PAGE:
The above was the provision that caused so many to mistakenly postulate that no tax deductibility would be allowed to victims who agree to keep their settlements confidential. The IRS FAQ emphasized that "otherwise deductible" referred to the prior state of tax deductibility as it was before section 162(q), but they could have simply interpreted 26 U.S.C. Sec. 162(q) to relate only to payor defendants (though that would have been too clear and easy an announcement) .
The purpose of IRC Sec. 162(q) is to deny a payor defendant a tax deduction when the settlement is made with confidential provisions. The idea might be such that an extra penalty is in order for a company electing confidentiality since confidentiality makes it more likely for a coverup or for the conditions that created the violation to continue. In addition, the extra cost due to inability to tax deduct a payor's damage payment might cause parties to opt for a non-confidential settlement benefitting the public.
Of course, the differential cost between confidential and non-confidential settlement will depend upon the marginal tax rate of the payor. Currently (2019) the top marginal rates are 21% for C corporations, 35% for professional corporations, and 37% for individuals. Using a $100,000 settlement amount, the ability to tax deduct the settlement is worth $21,000 to a C corporation, $35,000 to a professional corporation and $37,000 to an individual sole proprietor employer. It is financially painful enough to pay $100,000.00 as a settlement, but the loss of deductibility amounts to an additional fifth to one third as a penalty because the settlement is confidential.
This appears to be what congress had in mind when they passed Sec. 162(q). However, the use of insurance can severely mitigate this "economic punishment" arising from blocked tax deductibility. Commercial insurance policies typically work from a coverage limit and a policy deductible. The policy deductible is an amount that the insured is responsible for paying, while the insurance policy limits above the deductible is the responsibility of the insurance company.
The policy premiums are typically deducted as ordinary and necessary business expense after purchase and before an insurable event occurs. The policy deductible is typically subtracted from any claim paid. This means that only the deductible is paid by the insured. As such the deductibility or limit of deductibility is controlled by and paid by the insured. The insurance company's payout is related to reserves, and taxation of insurance performance is beyond the scope of this article.
An ELPI (Employment Practices Liability Insurance) policy is the type of commercial liability insurance that insures against employment harassment claims. Continuing the example above, if an insurance policy for $100,000 with a $1000 deductible will cause and enable the insured to deduct $1000 if the claim is non-confidential, and no deduction if the claim is confidential.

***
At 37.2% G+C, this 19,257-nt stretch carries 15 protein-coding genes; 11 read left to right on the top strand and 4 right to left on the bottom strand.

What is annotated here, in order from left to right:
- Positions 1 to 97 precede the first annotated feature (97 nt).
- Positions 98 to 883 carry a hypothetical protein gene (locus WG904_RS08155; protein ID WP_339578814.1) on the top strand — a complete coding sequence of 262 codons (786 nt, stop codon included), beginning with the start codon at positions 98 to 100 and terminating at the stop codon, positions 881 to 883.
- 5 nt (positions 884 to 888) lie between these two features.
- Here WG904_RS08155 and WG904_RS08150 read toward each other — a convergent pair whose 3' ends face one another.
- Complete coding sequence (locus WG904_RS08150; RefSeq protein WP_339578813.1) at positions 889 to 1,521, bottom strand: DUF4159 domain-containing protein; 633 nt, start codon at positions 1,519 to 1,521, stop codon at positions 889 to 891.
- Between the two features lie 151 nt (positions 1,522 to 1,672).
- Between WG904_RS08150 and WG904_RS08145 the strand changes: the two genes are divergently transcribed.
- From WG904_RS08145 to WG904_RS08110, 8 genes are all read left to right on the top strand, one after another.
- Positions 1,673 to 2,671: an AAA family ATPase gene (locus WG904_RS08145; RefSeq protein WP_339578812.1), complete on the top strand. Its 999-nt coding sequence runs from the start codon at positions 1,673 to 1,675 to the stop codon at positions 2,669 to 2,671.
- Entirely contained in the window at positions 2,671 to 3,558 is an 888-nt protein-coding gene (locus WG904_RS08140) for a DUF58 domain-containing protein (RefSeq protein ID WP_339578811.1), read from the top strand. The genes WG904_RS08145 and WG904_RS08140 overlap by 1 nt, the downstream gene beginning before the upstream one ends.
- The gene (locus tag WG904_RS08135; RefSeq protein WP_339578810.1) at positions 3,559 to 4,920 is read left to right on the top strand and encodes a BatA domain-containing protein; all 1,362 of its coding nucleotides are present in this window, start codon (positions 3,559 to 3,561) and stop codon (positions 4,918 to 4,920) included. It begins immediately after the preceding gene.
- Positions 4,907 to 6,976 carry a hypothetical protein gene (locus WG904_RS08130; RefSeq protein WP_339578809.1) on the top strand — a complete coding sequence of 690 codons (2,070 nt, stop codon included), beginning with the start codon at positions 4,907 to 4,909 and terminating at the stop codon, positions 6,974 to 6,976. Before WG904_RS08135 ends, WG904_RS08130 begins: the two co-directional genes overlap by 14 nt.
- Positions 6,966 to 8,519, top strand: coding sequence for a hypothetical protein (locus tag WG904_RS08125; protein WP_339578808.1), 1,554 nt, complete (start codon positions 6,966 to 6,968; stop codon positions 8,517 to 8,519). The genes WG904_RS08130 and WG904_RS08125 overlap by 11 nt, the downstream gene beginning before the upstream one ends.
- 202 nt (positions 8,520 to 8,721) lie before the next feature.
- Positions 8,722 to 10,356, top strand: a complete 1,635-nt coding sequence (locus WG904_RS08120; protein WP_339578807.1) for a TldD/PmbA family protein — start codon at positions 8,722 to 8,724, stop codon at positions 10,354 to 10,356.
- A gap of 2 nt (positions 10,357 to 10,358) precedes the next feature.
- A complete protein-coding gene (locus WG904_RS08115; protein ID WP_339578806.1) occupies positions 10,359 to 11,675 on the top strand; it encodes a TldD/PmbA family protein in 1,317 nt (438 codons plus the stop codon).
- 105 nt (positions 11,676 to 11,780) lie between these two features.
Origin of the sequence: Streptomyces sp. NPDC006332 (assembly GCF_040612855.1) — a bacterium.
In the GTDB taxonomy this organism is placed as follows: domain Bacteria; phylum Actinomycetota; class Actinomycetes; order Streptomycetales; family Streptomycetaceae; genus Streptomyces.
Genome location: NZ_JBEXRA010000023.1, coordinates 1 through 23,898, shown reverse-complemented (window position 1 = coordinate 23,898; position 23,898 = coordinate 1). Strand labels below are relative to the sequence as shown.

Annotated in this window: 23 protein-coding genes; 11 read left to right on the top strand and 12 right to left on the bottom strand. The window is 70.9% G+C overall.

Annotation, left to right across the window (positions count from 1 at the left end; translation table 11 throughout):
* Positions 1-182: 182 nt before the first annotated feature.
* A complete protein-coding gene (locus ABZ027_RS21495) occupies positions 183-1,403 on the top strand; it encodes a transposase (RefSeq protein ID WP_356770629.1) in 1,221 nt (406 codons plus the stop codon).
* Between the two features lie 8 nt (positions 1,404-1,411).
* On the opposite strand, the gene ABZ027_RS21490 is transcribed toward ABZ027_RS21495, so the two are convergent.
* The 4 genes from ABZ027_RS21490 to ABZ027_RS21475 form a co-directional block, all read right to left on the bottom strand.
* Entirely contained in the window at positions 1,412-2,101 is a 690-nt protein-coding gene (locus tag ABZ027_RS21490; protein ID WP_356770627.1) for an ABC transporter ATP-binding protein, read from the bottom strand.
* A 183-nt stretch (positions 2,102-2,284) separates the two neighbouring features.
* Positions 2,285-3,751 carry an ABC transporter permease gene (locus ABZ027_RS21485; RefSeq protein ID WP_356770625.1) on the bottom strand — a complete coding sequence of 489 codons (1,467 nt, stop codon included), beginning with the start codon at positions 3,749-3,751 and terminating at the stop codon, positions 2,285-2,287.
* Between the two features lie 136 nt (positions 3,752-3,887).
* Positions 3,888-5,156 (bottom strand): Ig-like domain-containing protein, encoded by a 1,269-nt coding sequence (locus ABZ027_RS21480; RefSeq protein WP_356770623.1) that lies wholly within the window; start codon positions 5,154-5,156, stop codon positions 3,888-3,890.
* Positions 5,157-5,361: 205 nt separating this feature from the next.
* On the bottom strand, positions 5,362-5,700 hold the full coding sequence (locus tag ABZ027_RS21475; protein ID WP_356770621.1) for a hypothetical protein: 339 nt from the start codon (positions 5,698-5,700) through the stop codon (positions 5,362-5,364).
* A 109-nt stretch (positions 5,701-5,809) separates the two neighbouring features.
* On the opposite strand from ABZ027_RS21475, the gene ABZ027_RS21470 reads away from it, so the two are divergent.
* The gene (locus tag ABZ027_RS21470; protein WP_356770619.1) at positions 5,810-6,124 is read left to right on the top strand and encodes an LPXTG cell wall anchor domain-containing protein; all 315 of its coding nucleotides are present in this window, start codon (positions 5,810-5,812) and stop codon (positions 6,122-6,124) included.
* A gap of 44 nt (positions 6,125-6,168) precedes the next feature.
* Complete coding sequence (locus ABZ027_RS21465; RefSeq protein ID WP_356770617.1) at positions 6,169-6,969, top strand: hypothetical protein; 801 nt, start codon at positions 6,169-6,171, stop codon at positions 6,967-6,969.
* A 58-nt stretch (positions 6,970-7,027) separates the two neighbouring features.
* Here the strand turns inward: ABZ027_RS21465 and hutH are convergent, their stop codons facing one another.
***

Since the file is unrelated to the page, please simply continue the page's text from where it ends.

At the tax rates above, the inability to tax deduct the $1000.00 policy deductible costs employer payors an additional costs of $210.00 to a C corporation, $350.00 to a professional corporation and $370.00 to an individual sole proprietor. This can be considered to be either (a) a much reduced penalty for keeping the settlement confidential, or (b) a signal for the plaintiff to ask for more compensation to try and capture the "theoretical restored artificial tax deductibility" that comes from having insurance.
Of course, if the case goes to jury, the jury will probably not be allowed to consider insurance. The presence of insurance is likely to benefit the plaintiff even more where the plaintiff presses for some part of the "theoretical restored artificial deductibility" that comes from having insurance. In the example, the additional available benefit of not needing tax deductibility amounts in play (due to the presence of insurance) are $20,790 to a C corporation, $34,650 to a professional corporation and $36,630 to an individual sole proprietor.
Therefore, when an ELPI policy is present, the payor is likely to be insensitive to tax deductibility and thus may always want confidentiality unless the policy deductible amount is very large. When an ELPI policy is present and confidentiality is sought, a savings of roughly 20.8%; 34.65% and 36.6% of the claim results by having bought the insurance policy. These amounts of money were sought by congress as a tax deductibility punishment for non-insured payors, and under proper circumstances may represent percentage additional recoveries for plaintiffs as a starting bid for agreeing to confidentiality.
Other Articles Outside the Tax Debt Approach
Debt Control Extensive Outline (8/14/2019)
Pre-Startup Efficiency – Introduction (Parts 1&2) (2016)
9th Circuit Rejects “One Day Late Rule” for Late Filed Return Tax Dischargeability (2016)
Give My Start-Ups a Break! (2015)